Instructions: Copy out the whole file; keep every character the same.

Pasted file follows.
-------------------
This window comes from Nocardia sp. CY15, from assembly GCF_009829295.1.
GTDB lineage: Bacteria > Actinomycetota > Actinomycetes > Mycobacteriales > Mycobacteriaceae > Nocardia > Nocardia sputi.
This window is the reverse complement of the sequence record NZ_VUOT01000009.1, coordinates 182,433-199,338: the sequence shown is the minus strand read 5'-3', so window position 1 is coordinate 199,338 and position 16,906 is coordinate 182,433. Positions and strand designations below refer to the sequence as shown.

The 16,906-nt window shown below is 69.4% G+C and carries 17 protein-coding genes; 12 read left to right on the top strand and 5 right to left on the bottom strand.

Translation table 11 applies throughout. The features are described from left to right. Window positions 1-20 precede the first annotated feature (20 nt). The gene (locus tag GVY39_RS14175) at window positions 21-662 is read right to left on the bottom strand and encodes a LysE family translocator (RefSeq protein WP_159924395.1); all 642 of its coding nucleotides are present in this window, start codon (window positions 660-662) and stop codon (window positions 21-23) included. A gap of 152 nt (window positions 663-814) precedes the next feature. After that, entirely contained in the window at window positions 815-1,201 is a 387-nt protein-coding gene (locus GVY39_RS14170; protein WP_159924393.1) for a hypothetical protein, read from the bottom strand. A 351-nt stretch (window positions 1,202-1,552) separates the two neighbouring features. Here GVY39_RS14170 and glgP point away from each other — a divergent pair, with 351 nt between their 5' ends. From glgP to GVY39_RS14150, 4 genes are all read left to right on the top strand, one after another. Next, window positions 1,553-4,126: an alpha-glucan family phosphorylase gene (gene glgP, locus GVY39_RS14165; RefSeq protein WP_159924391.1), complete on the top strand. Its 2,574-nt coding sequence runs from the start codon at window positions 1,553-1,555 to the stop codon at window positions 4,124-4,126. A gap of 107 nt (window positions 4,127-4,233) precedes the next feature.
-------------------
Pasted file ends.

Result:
This window comes from Nocardia sp. CY15, from assembly GCF_009829295.1.
GTDB lineage: Bacteria > Actinomycetota > Actinomycetes > Mycobacteriales > Mycobacteriaceae > Nocardia > Nocardia sputi.
This window is the reverse complement of the sequence record NZ_VUOT01000009.1, coordinates 182,433-199,338: the sequence shown is the minus strand read 5'-3', so window position 1 is coordinate 199,338 and position 16,906 is coordinate 182,433. Positions and strand designations below refer to the sequence as shown.

The 16,906-nt window shown below is 69.4% G+C and carries 17 protein-coding genes; 12 read left to right on the top strand and 5 right to left on the bottom strand.

Translation table 11 applies throughout. The features are described from left to right. Window positions 1-20 precede the first annotated feature (20 nt). The gene (locus tag GVY39_RS14175) at window positions 21-662 is read right to left on the bottom strand and encodes a LysE family translocator (RefSeq protein WP_159924395.1); all 642 of its coding nucleotides are present in this window, start codon (window positions 660-662) and stop codon (window positions 21-23) included. A gap of 152 nt (window positions 663-814) precedes the next feature. After that, entirely contained in the window at window positions 815-1,201 is a 387-nt protein-coding gene (locus GVY39_RS14170; protein WP_159924393.1) for a hypothetical protein, read from the bottom strand. A 351-nt stretch (window positions 1,202-1,552) separates the two neighbouring features. Here GVY39_RS14170 and glgP point away from each other — a divergent pair, with 351 nt between their 5' ends. From glgP to GVY39_RS14150, 4 genes are all read left to right on the top strand, one after another. Next, window positions 1,553-4,126: an alpha-glucan family phosphorylase gene (gene glgP, locus GVY39_RS14165; RefSeq protein WP_159924391.1), complete on the top strand. Its 2,574-nt coding sequence runs from the start codon at window positions 1,553-1,555 to the stop codon at window positions 4,124-4,126. A gap of 107 nt (window positions 4,127-4,233) precedes the next feature.